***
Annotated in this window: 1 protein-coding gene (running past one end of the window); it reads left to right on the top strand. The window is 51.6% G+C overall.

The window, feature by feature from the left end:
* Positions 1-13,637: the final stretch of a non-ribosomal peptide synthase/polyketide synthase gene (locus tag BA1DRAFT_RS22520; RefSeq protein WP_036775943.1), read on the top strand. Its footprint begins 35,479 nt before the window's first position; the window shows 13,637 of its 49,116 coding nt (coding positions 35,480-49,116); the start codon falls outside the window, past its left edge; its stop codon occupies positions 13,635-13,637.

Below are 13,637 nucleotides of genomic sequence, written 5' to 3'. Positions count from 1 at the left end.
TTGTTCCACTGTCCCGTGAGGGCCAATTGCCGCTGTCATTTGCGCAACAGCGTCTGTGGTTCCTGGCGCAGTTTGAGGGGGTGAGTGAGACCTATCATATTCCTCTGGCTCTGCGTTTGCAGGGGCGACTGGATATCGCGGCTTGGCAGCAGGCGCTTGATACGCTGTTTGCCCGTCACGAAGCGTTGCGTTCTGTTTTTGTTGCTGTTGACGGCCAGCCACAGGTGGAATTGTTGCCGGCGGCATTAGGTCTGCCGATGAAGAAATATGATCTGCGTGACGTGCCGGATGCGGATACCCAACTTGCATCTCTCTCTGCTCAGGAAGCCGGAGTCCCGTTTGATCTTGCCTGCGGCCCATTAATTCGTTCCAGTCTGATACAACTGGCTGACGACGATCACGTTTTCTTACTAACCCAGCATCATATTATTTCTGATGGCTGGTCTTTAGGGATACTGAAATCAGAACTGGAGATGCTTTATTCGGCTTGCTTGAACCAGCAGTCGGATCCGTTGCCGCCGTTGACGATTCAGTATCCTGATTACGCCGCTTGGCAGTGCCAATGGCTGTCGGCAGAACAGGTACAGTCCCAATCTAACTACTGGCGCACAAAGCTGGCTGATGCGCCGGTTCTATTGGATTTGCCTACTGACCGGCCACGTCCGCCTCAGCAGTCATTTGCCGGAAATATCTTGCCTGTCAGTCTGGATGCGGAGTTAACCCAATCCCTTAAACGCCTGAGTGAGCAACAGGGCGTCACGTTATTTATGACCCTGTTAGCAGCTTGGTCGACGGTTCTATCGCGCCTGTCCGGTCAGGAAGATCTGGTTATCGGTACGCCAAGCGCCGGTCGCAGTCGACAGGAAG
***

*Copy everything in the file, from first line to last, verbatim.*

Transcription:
Annotated in this window: 1 protein-coding gene (running past one end of the window); it reads left to right on the top strand. The window is 51.6% G+C overall.

The window, feature by feature from the left end:
* Positions 1-13,637: the final stretch of a non-ribosomal peptide synthase/polyketide synthase gene (locus tag BA1DRAFT_RS22520; RefSeq protein WP_036775943.1), read on the top strand. Its footprint begins 35,479 nt before the window's first position; the window shows 13,637 of its 49,116 coding nt (coding positions 35,480-49,116); the start codon falls outside the window, past its left edge; its stop codon occupies positions 13,635-13,637.

Below are 13,637 nucleotides of genomic sequence, written 5' to 3'. Positions count from 1 at the left end.
TTGTTCCACTGTCCCGTGAGGGCCAATTGCCGCTGTCATTTGCGCAACAGCGTCTGTGGTTCCTGGCGCAGTTTGAGGGGGTGAGTGAGACCTATCATATTCCTCTGGCTCTGCGTTTGCAGGGGCGACTGGATATCGCGGCTTGGCAGCAGGCGCTTGATACGCTGTTTGCCCGTCACGAAGCGTTGCGTTCTGTTTTTGTTGCTGTTGACGGCCAGCCACAGGTGGAATTGTTGCCGGCGGCATTAGGTCTGCCGATGAAGAAATATGATCTGCGTGACGTGCCGGATGCGGATACCCAACTTGCATCTCTCTCTGCTCAGGAAGCCGGAGTCCCGTTTGATCTTGCCTGCGGCCCATTAATTCGTTCCAGTCTGATACAACTGGCTGACGACGATCACGTTTTCTTACTAACCCAGCATCATATTATTTCTGATGGCTGGTCTTTAGGGATACTGAAATCAGAACTGGAGATGCTTTATTCGGCTTGCTTGAACCAGCAGTCGGATCCGTTGCCGCCGTTGACGATTCAGTATCCTGATTACGCCGCTTGGCAGTGCCAATGGCTGTCGGCAGAACAGGTACAGTCCCAATCTAACTACTGGCGCACAAAGCTGGCTGATGCGCCGGTTCTATTGGATTTGCCTACTGACCGGCCACGTCCGCCTCAGCAGTCATTTGCCGGAAATATCTTGCCTGTCAGTCTGGATGCGGAGTTAACCCAATCCCTTAAACGCCTGAGTGAGCAACAGGGCGTCACGTTATTTATGACCCTGTTAGCAGCTTGGTCGACGGTTCTATCGCGCCTGTCCGGTCAGGAAGATCTGGTTATCGGTACGCCAAGCGCCGGTCGCAGTCGACAGGAAG